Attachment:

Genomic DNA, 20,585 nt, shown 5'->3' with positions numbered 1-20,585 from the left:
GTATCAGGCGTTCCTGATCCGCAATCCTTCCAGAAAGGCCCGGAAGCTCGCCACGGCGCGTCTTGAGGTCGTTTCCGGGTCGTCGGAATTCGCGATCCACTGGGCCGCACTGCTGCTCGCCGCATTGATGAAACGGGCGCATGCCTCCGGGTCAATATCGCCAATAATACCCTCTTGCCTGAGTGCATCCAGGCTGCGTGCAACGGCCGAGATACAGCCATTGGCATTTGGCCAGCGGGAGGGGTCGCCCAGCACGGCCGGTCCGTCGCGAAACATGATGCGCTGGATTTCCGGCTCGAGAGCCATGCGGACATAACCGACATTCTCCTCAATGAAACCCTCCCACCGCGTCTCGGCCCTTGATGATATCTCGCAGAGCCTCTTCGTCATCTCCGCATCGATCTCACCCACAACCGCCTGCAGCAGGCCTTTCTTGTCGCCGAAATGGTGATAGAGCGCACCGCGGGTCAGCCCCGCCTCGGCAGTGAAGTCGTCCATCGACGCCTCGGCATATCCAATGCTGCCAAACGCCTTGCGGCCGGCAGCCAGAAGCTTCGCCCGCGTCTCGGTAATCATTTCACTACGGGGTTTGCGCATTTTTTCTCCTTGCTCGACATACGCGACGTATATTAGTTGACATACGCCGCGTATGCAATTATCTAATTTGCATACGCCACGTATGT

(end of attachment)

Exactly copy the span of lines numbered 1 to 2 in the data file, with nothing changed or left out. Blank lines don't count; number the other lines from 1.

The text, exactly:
Genomic DNA, 20,585 nt, shown 5'->3' with positions numbered 1-20,585 from the left:
GTATCAGGCGTTCCTGATCCGCAATCCTTCCAGAAAGGCCCGGAAGCTCGCCACGGCGCGTCTTGAGGTCGTTTCCGGGTCGTCGGAATTCGCGATCCACTGGGCCGCACTGCTGCTCGCCGCATTGATGAAACGGGCGCATGCCTCCGGGTCAATATCGCCAATAATACCCTCTTGCCTGAGTGCATCCAGGCTGCGTGCAACGGCCGAGATACAGCCATTGGCATTTGGCCAGCGGGAGGGGTCGCCCAGCACGGCCGGTCCGTCGCGAAACATGATGCGCTGGATTTCCGGCTCGAGAGCCATGCGGACATAACCGACATTCTCCTCAATGAAACCCTCCCACCGCGTCTCGGCCCTTGATGATATCTCGCAGAGCCTCTTCGTCATCTCCGCATCGATCTCACCCACAACCGCCTGCAGCAGGCCTTTCTTGTCGCCGAAATGGTGATAGAGCGCACCGCGGGTCAGCCCCGCCTCGGCAGTGAAGTCGTCCATCGACGCCTCGGCATATCCAATGCTGCCAAACGCCTTGCGGCCGGCAGCCAGAAGCTTCGCCCGCGTCTCGGTAATCATTTCACTACGGGGTTTGCGCATTTTTTCTCCTTGCTCGACATACGCGACGTATATTAGTTGACATACGCCGCGTATGCAATTATCTAATTTGCATACGCCACGTATGT